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1998 Playoffs

Amen

Padres fans keep the faith with Swinging Friar

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Posted: Tuesday October 20, 1998 08:05 PM

 

SAN DIEGO (AP) -- He's a cute, pudgy man of God who cracks a mean bat. He's the Swinging Friar, a Padres mascot and a man of mystery.

In fact, the mascot goes back so far nobody really knows when the little guy was born. In a town crazed by baseball, though, fans are just glad the short, balding holy man still supplies the blessings.

"I like the friar because he's always smiling and hitting it over the fence," said fan Susan Baird. "He represents San Diego: Nice people, but we can kick butt when we have to."

The cartoon figure has been associated with the team at least since 1958, when the Padres were in the minor leagues. And while it seems a natural choice for a mascot -- San Diego was built around Spanish missions settled by Franciscan friars to convert Indians to Christianity -- no one is sure who had the idea.

"I went back to 1939 and looked at programs and didn't see him," said Glenn Turgeon, assistant historian at the San Diego Hall of Champions, where the city's sports history is preserved. "Unless someone from back then remembers him, we have no other way of tracing his origin other than through paper documents."

Padres spokesman John Schlegel believes the mascot was named and designed as part of a contest.

"But I'm not really sure about that," he said. "We were going to have an intern research that this summer, but we've been a little busy."

What is certain is that at least for the past 40 years the friar has always worn the garb of a medieval beggar -- sandals, dark hooded habit, rope around the waist. And, of course, a grin.

He lost his halo as he grew up during the 1960s. He swung to the left for a few years, then to the right, and he even wore a glove for a season.

When baseball expanded in 1969 and a National League franchise was started in San Diego, the team kept the minor league name of the Padres and the friendly friar.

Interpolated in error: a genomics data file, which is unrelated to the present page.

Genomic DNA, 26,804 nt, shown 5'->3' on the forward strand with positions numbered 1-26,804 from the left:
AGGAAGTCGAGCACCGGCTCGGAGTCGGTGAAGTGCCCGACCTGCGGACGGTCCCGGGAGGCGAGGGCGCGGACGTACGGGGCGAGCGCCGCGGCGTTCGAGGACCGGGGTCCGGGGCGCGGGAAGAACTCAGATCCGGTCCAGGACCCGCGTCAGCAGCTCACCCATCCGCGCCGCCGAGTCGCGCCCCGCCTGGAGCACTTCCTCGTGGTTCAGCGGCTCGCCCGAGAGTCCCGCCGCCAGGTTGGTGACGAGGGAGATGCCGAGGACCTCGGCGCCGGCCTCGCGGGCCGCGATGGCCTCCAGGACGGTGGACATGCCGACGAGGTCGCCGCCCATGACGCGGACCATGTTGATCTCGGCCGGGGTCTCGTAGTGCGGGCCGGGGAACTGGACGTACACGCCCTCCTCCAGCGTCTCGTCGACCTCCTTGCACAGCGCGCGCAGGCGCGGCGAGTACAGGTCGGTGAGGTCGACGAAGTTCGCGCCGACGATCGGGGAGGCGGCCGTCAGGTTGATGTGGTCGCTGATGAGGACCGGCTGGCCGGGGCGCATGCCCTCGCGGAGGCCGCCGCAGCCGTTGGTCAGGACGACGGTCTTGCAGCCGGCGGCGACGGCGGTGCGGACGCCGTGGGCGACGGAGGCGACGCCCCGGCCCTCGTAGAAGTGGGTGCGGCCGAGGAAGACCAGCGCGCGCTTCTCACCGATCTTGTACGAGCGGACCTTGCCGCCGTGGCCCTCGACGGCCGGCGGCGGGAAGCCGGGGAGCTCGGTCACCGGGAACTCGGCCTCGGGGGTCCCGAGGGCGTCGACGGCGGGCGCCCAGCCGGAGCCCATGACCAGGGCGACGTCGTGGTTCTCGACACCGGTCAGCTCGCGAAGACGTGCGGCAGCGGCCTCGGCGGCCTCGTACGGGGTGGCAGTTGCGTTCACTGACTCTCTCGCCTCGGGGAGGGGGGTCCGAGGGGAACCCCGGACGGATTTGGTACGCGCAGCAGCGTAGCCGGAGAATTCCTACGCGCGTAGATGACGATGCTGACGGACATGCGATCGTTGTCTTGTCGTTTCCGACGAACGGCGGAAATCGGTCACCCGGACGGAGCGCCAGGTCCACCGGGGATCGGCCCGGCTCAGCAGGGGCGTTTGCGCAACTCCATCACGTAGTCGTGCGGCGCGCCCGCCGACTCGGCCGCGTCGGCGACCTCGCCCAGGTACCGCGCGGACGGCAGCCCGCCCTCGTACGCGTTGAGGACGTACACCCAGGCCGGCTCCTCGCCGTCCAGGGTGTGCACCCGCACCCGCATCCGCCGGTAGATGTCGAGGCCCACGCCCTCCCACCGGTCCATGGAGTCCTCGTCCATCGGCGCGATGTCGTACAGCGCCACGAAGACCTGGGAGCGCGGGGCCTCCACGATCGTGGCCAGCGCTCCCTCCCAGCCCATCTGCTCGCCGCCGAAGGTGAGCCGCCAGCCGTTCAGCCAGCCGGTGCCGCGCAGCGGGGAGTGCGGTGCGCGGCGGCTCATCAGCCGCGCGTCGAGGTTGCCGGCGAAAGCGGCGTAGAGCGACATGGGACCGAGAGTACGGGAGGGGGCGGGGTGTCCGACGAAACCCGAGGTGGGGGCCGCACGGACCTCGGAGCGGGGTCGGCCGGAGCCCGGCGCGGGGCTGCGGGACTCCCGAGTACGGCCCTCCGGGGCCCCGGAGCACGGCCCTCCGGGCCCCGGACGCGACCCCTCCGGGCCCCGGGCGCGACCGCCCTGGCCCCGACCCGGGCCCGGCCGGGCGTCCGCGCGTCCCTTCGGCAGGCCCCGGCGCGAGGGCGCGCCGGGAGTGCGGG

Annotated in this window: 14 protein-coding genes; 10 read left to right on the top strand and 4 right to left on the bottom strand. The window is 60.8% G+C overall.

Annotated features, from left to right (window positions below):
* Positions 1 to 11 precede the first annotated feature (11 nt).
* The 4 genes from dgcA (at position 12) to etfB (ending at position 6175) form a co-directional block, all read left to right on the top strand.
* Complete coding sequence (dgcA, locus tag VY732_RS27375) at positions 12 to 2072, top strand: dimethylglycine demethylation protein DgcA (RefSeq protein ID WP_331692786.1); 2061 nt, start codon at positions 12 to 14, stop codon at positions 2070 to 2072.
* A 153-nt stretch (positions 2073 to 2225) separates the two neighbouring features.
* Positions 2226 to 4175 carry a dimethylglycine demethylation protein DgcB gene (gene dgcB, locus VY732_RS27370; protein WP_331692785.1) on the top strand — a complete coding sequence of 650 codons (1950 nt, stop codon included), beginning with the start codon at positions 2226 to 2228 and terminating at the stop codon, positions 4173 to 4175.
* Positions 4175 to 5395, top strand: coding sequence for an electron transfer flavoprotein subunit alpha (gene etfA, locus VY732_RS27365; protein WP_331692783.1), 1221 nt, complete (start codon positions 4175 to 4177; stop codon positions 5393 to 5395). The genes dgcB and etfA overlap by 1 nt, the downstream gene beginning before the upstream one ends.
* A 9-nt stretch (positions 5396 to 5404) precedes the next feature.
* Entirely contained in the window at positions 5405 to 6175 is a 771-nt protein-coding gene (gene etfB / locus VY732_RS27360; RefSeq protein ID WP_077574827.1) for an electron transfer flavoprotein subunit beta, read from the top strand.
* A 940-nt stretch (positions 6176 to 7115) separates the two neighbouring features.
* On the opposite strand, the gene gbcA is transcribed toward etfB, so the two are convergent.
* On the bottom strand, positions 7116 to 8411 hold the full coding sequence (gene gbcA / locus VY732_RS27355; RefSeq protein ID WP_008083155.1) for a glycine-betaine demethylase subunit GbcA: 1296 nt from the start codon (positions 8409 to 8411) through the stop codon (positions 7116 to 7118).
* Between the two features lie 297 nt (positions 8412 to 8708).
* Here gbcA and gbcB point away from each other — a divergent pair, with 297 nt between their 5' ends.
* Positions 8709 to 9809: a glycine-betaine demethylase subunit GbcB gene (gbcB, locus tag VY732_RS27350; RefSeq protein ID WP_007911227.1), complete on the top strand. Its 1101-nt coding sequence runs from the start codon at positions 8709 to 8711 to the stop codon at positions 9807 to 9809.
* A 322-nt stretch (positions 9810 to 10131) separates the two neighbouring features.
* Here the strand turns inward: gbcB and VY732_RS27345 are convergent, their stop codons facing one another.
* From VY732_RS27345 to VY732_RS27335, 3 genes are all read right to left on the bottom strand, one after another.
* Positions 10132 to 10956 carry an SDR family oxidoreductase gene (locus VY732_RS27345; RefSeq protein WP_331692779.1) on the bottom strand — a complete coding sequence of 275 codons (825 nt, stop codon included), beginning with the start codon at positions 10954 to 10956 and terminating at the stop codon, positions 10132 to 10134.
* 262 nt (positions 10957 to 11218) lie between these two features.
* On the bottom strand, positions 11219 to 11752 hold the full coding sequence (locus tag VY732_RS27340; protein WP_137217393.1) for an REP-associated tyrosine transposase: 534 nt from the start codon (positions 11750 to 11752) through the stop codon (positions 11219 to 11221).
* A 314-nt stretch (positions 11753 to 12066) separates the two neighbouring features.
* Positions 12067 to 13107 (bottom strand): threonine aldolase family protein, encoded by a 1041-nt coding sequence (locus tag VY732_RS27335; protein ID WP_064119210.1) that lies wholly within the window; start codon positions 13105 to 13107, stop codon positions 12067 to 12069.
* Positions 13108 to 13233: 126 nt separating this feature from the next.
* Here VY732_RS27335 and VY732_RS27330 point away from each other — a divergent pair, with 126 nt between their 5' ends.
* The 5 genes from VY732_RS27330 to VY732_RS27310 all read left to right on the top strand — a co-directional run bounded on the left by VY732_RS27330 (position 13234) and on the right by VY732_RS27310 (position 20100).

But he disappeared in 1984 after the Padres made their only other appearance in the World Series. Then-owner Joan Kroc, an heiress to the McDonald's fast food fortune, thought the mascot didn't look professional.

The cuddly clergyman was replaced with a corporate, baseball-shaped logo with pinstripes and the Padres name stretched across, but fans continued to wear their Swinging Friars T-shirts.

"Fans lacked something they could hold on to during that time," Schlegel said. "A lot of fans wanted him back because he was something that was unique to San Diego."

Unless you count the Friars of Providence College in Rhode Island.

The friar was reborn in 1996 as part of the Padres' 60th anniversary and a marketing plan by the team's new management, majority owner John Moores and president Larry Lucchino.

He was given a more rounded head, a bigger smile and the color of his robe was changed from brown to plum. A costume was designed to bring the Swinging Friar to life at games, a fuzzy character who wanders the stands and inspires the crowd. Padres merchandise bearing his likeness are among the franchise's top sellers.

He's so popular, the Friar was added to the team's uniforms last year and he's prominently featured on the team's Web site and publications.

"He was there in 1984 and two years after he's brought back, we're in the Series again," Schlegel said. "I wouldn't call him a good-luck charm, but there may be something there."

Maybe it's the Friar's slogan, "Keep the Faith" or the Gospel message on which the lives of Franciscan Friars are based, "I come to serve."

Whatever it is, Padres fan Michael Harmon hopes for a little divine intervention as the Padres try to win a couple of games at home after starting the Series in New York with two losses.

"We don't need a miracle just yet," he said. "But prayer can't hurt."  

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